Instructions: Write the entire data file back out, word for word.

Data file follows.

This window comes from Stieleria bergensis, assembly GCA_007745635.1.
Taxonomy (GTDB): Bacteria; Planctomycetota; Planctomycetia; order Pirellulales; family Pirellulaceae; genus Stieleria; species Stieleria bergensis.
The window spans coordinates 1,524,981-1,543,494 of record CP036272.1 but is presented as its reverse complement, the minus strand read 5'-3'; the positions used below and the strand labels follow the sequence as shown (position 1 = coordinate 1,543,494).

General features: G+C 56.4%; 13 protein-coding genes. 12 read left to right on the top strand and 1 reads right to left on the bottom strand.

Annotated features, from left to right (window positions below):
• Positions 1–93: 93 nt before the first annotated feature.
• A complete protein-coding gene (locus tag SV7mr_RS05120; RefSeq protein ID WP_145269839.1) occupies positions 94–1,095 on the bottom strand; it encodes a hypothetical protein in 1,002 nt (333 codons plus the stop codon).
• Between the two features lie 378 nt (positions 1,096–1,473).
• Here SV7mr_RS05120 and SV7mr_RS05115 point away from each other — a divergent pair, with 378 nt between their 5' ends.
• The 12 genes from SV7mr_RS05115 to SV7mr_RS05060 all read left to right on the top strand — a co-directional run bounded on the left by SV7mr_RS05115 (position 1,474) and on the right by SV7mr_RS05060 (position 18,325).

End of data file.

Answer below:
This window comes from Stieleria bergensis, assembly GCA_007745635.1.
Taxonomy (GTDB): Bacteria; Planctomycetota; Planctomycetia; order Pirellulales; family Pirellulaceae; genus Stieleria; species Stieleria bergensis.
The window spans coordinates 1,524,981-1,543,494 of record CP036272.1 but is presented as its reverse complement, the minus strand read 5'-3'; the positions used below and the strand labels follow the sequence as shown (position 1 = coordinate 1,543,494).

General features: G+C 56.4%; 13 protein-coding genes. 12 read left to right on the top strand and 1 reads right to left on the bottom strand.

Annotated features, from left to right (window positions below):
• Positions 1–93: 93 nt before the first annotated feature.
• A complete protein-coding gene (locus tag SV7mr_RS05120; RefSeq protein ID WP_145269839.1) occupies positions 94–1,095 on the bottom strand; it encodes a hypothetical protein in 1,002 nt (333 codons plus the stop codon).
• Between the two features lie 378 nt (positions 1,096–1,473).
• Here SV7mr_RS05120 and SV7mr_RS05115 point away from each other — a divergent pair, with 378 nt between their 5' ends.
• The 12 genes from SV7mr_RS05115 to SV7mr_RS05060 all read left to right on the top strand — a co-directional run bounded on the left by SV7mr_RS05115 (position 1,474) and on the right by SV7mr_RS05060 (position 18,325).